Chronograph

Many people confuse definitions of chronograph and chronometer. Therefore, a chronometer is a watch that is certified by COSC to be exceptionally precise; a chronograph is a watch that has a stopwatch built into the movement that can be started and stopped independently from the watch`s basic timekeeping. It is used for measuring intervals of elapsed time, for example, sport event times (it also may be called timer).

Louis Moinet invented the first modern chronograph in 1816, as a tool for working with astronomical equipment. First chronographs had only one button, which was coaxial to the winding crown itself. Pushing the button in succession started, stopped and reset the chronograph. But in 1915, Gaston Breitling invented the separate pusher chronograph, and then a few years later the two-button chronograph.

Chronographs were very popular with aviators as they allowed them to make rapid calculations and conduct precise timing. The demand for chronographs grew along with the aviation industry in the early part of the 20th century. As the US exploration of outer space initially involved only test pilots, by order of President Eisenhower, chronographs were on the wrists of many early astronauts. They were able to use the chronograph function to time a critical engine burn despite all onboard computers having failed. Able to recalculate their reentry to earth, they successfully aligned the capsule that resulted in a safe splashdown.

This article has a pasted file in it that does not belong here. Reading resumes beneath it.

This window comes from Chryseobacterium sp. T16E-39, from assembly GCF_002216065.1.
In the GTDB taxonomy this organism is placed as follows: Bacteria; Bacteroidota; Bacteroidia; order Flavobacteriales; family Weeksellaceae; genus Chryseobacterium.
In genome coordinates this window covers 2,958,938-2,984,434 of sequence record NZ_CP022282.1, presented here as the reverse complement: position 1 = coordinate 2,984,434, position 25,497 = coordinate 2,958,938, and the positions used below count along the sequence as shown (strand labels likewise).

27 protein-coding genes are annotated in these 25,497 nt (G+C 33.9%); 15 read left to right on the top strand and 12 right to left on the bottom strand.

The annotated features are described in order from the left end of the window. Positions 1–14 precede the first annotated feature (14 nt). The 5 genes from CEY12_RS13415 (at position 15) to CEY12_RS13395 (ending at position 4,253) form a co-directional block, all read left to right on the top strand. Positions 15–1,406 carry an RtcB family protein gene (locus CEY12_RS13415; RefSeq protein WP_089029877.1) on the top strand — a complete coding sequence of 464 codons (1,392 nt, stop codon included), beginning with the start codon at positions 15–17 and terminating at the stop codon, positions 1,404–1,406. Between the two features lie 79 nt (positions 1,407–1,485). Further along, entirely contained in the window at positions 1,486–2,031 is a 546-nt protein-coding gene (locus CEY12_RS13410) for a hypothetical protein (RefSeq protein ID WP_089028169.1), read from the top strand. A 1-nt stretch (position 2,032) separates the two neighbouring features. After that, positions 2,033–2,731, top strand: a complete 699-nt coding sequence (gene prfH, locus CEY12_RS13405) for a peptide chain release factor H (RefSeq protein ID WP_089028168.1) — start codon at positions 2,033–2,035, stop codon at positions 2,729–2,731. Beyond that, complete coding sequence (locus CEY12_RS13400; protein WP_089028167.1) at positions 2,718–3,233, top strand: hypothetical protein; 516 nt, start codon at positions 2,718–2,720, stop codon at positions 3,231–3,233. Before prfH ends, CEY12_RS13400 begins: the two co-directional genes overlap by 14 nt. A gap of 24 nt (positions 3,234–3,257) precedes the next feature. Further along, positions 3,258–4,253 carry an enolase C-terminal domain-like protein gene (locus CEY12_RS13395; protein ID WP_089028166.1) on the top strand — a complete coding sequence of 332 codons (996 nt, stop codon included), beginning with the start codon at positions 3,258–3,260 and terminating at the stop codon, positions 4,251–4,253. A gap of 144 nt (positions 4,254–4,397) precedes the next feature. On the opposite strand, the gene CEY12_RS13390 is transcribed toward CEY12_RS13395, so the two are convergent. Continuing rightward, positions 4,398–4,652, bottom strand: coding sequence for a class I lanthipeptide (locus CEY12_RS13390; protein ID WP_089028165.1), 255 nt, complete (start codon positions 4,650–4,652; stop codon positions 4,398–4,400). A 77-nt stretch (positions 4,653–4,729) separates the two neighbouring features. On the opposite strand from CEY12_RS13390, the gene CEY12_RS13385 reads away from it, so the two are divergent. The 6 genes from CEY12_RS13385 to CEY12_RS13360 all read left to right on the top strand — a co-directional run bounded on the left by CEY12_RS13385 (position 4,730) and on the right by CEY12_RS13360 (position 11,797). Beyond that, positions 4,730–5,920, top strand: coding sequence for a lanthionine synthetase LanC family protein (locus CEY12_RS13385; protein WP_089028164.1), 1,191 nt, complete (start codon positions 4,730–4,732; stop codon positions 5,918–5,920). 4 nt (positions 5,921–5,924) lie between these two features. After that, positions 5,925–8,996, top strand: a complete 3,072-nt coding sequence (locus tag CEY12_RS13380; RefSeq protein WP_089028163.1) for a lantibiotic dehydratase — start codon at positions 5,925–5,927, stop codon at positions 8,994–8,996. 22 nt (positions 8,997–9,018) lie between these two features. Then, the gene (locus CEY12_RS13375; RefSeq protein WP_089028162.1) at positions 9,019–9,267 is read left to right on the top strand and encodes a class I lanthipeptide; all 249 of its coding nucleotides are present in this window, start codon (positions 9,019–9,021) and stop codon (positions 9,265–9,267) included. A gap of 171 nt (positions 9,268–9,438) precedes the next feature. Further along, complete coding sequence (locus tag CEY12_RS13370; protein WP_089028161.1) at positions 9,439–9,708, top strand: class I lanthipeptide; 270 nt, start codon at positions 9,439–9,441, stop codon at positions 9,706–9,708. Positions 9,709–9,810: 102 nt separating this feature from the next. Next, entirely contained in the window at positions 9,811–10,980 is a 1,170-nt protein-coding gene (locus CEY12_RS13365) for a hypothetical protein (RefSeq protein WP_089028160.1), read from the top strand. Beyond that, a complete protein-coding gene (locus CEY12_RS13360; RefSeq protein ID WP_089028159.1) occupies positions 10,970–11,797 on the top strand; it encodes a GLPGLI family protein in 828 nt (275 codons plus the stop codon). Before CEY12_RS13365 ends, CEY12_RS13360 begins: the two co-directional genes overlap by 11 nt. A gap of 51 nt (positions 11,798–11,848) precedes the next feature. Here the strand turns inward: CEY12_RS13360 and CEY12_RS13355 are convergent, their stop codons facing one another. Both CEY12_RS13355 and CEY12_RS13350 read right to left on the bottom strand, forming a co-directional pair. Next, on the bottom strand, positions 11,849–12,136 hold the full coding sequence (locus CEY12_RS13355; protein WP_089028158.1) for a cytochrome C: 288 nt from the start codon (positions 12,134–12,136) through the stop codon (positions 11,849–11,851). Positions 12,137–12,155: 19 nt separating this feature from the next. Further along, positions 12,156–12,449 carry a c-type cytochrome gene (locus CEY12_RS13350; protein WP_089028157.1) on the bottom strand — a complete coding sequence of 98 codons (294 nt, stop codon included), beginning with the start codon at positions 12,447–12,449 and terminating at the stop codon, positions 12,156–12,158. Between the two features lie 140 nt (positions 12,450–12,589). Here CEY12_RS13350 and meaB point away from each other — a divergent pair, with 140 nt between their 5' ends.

Types

Monopoussoir (One Button Chronograph)

Originally, all chronographs were “monopoussoirs” until Breitling introduced the two-button chronograph in 1923. The difference between a one and two button chronograph is that the one button model cannot measure interrupted time spans.

Retour-En-Vol (Flyback Chronograph)

The Flyback chronograph is specially engineered so that when a second button is pushed while the chronograph is running, all the counters reset and immediately start again from zero. This feature was originally designed for pilots where split second accuracy is necessary for precise navigation. Flybacks are the exception, not the rule.

Rattrapante (Split-seconds Chronograph)

It’s easy to tell if a chronograph is a rattrapante; it will have three pushers on the case. It also has two second hands on the chronograph, one right on top of the other.